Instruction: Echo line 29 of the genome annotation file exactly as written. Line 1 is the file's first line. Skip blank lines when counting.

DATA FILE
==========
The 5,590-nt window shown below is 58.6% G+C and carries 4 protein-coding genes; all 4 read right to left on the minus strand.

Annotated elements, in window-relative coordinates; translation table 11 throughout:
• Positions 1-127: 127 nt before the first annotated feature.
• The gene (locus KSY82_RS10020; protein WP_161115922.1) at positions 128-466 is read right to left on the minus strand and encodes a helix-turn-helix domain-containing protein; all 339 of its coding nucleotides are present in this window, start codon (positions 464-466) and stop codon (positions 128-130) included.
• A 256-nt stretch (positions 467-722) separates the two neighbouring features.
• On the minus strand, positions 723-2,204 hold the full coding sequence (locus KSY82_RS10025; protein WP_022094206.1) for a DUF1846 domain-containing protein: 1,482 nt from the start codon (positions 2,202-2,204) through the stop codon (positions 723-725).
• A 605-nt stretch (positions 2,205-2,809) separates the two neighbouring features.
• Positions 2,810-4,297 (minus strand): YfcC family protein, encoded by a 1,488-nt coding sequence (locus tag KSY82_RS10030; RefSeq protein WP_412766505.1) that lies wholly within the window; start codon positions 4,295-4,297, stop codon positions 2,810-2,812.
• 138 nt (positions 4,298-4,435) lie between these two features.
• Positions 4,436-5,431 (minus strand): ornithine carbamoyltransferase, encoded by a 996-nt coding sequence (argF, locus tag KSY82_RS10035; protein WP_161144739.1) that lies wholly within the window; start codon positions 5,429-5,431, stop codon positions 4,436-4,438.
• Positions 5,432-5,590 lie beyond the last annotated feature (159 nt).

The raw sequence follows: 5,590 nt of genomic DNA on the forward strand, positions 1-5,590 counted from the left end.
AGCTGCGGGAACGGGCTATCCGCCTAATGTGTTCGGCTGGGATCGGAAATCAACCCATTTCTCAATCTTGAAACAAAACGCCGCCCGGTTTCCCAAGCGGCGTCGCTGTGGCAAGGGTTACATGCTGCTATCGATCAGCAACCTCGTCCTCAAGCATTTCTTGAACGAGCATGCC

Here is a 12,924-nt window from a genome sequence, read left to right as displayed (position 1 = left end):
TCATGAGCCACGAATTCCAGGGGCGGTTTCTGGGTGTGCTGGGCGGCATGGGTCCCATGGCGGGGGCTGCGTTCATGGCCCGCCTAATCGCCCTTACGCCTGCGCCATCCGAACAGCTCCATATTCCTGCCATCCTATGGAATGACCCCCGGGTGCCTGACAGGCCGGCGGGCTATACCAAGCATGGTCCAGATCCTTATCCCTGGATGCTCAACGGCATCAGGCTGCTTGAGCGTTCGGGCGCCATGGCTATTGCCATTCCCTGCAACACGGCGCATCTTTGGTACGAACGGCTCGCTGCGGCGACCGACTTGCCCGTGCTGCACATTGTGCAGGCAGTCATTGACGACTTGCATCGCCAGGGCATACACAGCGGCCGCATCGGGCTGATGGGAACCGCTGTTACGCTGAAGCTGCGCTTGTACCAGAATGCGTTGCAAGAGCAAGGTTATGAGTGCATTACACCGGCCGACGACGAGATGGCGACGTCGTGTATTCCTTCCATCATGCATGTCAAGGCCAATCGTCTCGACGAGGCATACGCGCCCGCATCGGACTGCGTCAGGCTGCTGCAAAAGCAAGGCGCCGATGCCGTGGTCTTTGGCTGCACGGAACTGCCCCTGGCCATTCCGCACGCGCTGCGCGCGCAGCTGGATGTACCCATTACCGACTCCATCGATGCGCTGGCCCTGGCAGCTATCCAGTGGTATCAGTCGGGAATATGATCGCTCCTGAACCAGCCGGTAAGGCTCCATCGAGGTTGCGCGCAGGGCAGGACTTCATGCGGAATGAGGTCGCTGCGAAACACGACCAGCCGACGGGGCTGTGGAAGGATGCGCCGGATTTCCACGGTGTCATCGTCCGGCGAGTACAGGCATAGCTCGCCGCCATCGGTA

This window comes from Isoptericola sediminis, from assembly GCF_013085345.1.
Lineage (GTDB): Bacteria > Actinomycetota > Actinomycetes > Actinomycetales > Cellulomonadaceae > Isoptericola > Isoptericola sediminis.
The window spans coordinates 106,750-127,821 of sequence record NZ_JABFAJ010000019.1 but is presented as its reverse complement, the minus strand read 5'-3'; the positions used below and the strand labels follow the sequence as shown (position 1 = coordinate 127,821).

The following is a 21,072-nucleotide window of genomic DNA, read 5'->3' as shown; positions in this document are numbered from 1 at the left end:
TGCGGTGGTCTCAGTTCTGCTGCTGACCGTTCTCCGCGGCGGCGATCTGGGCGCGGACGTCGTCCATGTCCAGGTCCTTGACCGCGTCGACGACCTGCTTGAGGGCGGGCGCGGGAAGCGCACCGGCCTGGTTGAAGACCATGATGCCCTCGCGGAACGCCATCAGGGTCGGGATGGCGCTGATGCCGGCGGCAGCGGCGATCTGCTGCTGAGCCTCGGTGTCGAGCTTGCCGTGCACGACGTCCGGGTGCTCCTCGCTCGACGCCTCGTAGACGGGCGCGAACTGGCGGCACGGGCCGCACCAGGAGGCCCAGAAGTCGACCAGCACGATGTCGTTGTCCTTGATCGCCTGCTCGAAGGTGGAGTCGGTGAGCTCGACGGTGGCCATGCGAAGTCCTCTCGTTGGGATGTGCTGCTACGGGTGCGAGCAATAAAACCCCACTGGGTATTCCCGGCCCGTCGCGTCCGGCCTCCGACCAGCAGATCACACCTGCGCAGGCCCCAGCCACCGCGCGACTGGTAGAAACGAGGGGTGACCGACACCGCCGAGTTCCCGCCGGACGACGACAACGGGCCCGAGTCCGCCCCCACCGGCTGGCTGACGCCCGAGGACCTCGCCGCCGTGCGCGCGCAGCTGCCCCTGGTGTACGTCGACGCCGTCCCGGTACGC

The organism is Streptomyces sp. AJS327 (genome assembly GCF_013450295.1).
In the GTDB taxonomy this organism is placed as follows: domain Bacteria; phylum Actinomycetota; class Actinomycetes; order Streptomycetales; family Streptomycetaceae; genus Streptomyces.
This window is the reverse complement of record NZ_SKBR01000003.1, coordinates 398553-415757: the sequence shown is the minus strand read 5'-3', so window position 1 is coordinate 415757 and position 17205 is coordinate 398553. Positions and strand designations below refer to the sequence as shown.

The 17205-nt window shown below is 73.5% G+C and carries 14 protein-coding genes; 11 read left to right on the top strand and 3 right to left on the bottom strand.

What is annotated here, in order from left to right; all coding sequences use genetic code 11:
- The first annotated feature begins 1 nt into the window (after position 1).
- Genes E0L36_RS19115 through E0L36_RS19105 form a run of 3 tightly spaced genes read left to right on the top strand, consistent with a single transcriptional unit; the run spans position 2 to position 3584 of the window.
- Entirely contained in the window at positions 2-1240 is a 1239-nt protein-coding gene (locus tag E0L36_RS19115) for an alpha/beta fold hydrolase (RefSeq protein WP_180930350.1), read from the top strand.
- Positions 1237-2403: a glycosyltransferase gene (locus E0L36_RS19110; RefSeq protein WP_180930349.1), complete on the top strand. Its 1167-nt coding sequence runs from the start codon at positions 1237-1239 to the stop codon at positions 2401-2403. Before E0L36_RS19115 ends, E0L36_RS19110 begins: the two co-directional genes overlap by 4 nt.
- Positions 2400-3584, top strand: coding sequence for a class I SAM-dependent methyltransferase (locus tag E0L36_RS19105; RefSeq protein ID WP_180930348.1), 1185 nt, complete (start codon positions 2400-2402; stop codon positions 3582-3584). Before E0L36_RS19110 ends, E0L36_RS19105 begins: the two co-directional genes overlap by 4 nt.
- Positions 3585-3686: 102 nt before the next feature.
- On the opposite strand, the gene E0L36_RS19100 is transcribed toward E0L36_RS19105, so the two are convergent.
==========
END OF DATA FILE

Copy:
- Positions 1237-2403: a glycosyltransferase gene (locus E0L36_RS19110; RefSeq protein WP_180930349.1), complete on the top strand. Its 1167-nt coding sequence runs from the start codon at positions 1237-1239 to the stop codon at positions 2401-2403. Before E0L36_RS19115 ends, E0L36_RS19110 begins: the two co-directional genes overlap by 4 nt.